“My father was in the hut with my mother, and I, so big only”–and he held his hand at the height of a boy of ten–“was with them. The cry arose, the flames began to eat; my father looked out and saw. ‘Break through the fence and away, woman,’ he said; ‘away with Saduko, that he may live to avenge me. Begone while I hold the gate! Begone to Zikali, for whose witchcrafts I pay with my blood.’

“Then he kissed me on the brow, saying but one word, ‘Remember,’ and thrust us from the hut.

“My mother broke a way through the fence; yes, she tore at it with her nails and teeth like a hyena. I looked back out of the shadow of the hut and saw Matiwane my father fighting like a buffalo. Men went down before him, one, two, three, although he had no shield: only his spear. Then Bangu crept behind him and stabbed him in the back and he threw up his arms and fell. I saw no more, for by now we were through the fence. We ran, but they perceived us. They hunted us as wild dogs hunt a buck. They killed my mother with a throwing assegai; it entered at her back and came out at her heart. I went mad, I drew it from her body, I ran at them. I dived beneath the shield of the first, a very tall man, and held the spear, so, in both my little hands. His weight came upon its point and it went through him as though he were but a bowl of buttermilk. Yes, he rolled over, quite dead, and the handle of the spear broke upon the ground. Now the others stopped astonished, for never had they seen such a thing. That a child should kill a tall warrior, oh! that tale had not been told. Some of them would have let me go, but just then Bangu came up and saw the dead man, who was his brother.

“‘Wow!’ he said when he knew how the man had died. ‘This lion’s cub is a wizard also, for how else could he have killed a soldier who has known war? Hold out his arms that I may finish him slowly.’

“So two of them held out my arms, and Bangu came up with his spear.”

Saduko ceased speaking, not that his tale was done, but because his voice choked in his throat. Indeed, seldom have I seen a man so moved. He breathed in great gasps, the sweat poured from him, and his muscles worked convulsively. I gave him a pannikin of water and he drank, then he went on:

“Already the spear had begun to prick–look, here is the mark of it”–and opening his kaross he pointed to a little white line just below the breast-bone–“when a strange shadow thrown by the fire of the burning huts came between Bangu and me, a shadow as that of a toad standing on its hind legs. I looked round and saw that it was the shadow of Zikali, whom I had seen once or twice. There he stood, though whence he came I know not, wagging his great white head that sits on the top of his body like a pumpkin on an ant-heap, rolling his big eyes and laughing loudly.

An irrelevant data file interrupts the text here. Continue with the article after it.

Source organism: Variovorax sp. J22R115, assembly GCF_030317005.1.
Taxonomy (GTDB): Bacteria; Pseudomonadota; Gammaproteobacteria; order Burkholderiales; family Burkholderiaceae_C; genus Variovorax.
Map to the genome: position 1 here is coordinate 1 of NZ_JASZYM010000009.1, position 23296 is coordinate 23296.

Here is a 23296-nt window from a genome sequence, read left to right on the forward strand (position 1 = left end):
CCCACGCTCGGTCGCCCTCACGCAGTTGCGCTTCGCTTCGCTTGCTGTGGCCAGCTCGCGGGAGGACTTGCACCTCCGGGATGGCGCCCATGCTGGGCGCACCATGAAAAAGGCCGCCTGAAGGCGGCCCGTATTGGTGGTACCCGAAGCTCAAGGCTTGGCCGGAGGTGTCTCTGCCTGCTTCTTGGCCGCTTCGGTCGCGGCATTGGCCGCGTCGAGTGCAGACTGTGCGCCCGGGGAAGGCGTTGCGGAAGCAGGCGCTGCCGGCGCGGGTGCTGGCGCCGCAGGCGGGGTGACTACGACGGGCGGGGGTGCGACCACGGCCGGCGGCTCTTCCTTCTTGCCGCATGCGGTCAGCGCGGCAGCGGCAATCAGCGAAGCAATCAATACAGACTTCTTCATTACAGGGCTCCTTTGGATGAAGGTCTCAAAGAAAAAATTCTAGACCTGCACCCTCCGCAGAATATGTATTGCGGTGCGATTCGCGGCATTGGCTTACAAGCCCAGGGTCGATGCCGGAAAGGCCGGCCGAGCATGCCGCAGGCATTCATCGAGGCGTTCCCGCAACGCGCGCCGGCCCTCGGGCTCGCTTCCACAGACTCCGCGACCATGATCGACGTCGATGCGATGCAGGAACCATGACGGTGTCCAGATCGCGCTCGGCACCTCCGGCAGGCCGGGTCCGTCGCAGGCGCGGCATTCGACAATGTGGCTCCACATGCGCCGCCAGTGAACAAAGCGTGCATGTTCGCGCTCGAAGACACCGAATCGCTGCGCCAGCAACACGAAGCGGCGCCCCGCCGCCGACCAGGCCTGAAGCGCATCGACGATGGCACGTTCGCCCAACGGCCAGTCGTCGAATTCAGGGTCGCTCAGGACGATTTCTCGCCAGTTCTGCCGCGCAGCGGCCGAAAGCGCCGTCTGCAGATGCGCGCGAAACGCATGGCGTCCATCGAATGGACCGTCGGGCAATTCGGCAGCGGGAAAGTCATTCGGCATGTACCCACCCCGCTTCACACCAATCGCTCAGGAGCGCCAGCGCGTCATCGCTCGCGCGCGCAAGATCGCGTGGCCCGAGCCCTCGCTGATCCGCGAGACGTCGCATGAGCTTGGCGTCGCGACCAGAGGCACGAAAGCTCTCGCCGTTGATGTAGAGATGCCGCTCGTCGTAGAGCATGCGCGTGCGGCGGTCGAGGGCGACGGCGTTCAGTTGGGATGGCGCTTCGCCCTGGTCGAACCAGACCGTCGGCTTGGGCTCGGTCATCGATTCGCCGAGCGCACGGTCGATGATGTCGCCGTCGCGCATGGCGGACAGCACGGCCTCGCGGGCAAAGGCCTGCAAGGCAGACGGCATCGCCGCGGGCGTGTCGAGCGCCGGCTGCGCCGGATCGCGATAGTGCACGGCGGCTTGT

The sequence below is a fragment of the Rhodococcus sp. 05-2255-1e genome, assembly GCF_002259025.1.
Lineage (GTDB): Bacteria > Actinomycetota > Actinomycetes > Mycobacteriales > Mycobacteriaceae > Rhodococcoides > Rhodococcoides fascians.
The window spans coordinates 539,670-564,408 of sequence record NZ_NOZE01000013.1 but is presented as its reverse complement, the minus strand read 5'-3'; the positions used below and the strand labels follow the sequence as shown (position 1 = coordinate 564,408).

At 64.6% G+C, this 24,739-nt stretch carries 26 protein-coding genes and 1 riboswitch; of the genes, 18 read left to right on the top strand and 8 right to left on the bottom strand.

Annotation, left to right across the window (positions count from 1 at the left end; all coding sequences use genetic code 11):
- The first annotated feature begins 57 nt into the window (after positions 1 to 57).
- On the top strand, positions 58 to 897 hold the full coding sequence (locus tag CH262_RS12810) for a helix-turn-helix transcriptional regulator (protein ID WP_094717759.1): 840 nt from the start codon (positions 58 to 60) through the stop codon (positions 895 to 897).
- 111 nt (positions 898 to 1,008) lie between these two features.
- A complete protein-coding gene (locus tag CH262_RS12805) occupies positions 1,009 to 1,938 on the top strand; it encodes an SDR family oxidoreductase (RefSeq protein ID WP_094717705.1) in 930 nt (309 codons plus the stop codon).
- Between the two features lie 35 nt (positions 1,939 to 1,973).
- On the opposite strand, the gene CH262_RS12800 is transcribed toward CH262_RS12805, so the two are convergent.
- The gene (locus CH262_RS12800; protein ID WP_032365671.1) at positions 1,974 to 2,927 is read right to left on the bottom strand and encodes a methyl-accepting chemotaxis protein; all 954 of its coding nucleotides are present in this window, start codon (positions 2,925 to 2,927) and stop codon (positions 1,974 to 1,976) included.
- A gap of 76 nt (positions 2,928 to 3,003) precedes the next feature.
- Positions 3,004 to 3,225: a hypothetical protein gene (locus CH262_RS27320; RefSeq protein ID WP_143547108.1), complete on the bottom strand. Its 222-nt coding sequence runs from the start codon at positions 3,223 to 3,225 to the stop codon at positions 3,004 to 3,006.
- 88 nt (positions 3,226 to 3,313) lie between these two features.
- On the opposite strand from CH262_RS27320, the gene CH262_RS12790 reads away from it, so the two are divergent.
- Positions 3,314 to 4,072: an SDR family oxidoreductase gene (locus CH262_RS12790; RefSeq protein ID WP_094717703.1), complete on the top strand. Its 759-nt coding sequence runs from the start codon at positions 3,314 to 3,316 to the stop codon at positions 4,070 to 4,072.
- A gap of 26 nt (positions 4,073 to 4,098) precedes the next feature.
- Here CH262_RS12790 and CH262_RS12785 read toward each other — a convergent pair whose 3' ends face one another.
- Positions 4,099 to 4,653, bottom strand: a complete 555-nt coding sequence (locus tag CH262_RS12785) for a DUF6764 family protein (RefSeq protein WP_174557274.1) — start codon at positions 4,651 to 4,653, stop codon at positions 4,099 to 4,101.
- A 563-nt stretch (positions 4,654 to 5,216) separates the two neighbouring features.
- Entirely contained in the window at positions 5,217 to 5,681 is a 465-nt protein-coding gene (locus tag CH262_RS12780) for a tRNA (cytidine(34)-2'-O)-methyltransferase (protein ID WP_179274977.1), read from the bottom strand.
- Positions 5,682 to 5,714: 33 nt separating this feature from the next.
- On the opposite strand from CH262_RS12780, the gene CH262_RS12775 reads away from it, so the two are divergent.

“‘A merry sight,’ he cried in his deep voice that sounded like water in a hollow cave. ‘A merry sight, O Bangu, Chief of the Amakoba! Blood, blood, plenty of blood! Fire, fire, plenty of fire! Wizards dead here, there, and everywhere! Oh, a merry sight! I have seen many such; one at the kraal of your grandmother, for instance–your grandmother the great Inkosikazi, when myself I escaped with my life because I was so old; but never do I remember a merrier than that which this moon shines on,’ and he pointed to the White Lady who just then broke through the clouds. ‘But, great Chief Bangu, lord loved by the son of Senzangakona, brother of the Black One (Chaka) who has ridden hence on the assegai, what is the meaning of _this_ play?’ and he pointed to me and to the two soldiers who held out my little arms.

“‘I kill the wizard’s cub, Zikali, that is all,’ answered Bangu.

“‘I see, I see,’ laughed Zikali. ‘A gallant deed! You have butchered the father and the mother, and now you would butcher the child who has slain one of your grown warriors in fair fight. A very gallant deed, well worthy of the chief of the Amakoba! Well, loose his spirit–only–‘ He stopped and took a pinch of snuff from a box which he drew from a slit in the lobe of his great ear.

“‘Only what?’ asked Bangu, hesitating.

“‘Only I wonder, Bangu, what you will think of the world in which you will find yourself before to-morrow’s moon arises. Come back thence and tell me, Bangu, for there are so many worlds beyond the sun, and I would learn for certain which of them such a one as you inhabits: a man who for hatred and for gain murders the father and the mother and then butchers the child–the child that could slay a warrior who has seen war–with the spear hot from his mother’s heart.’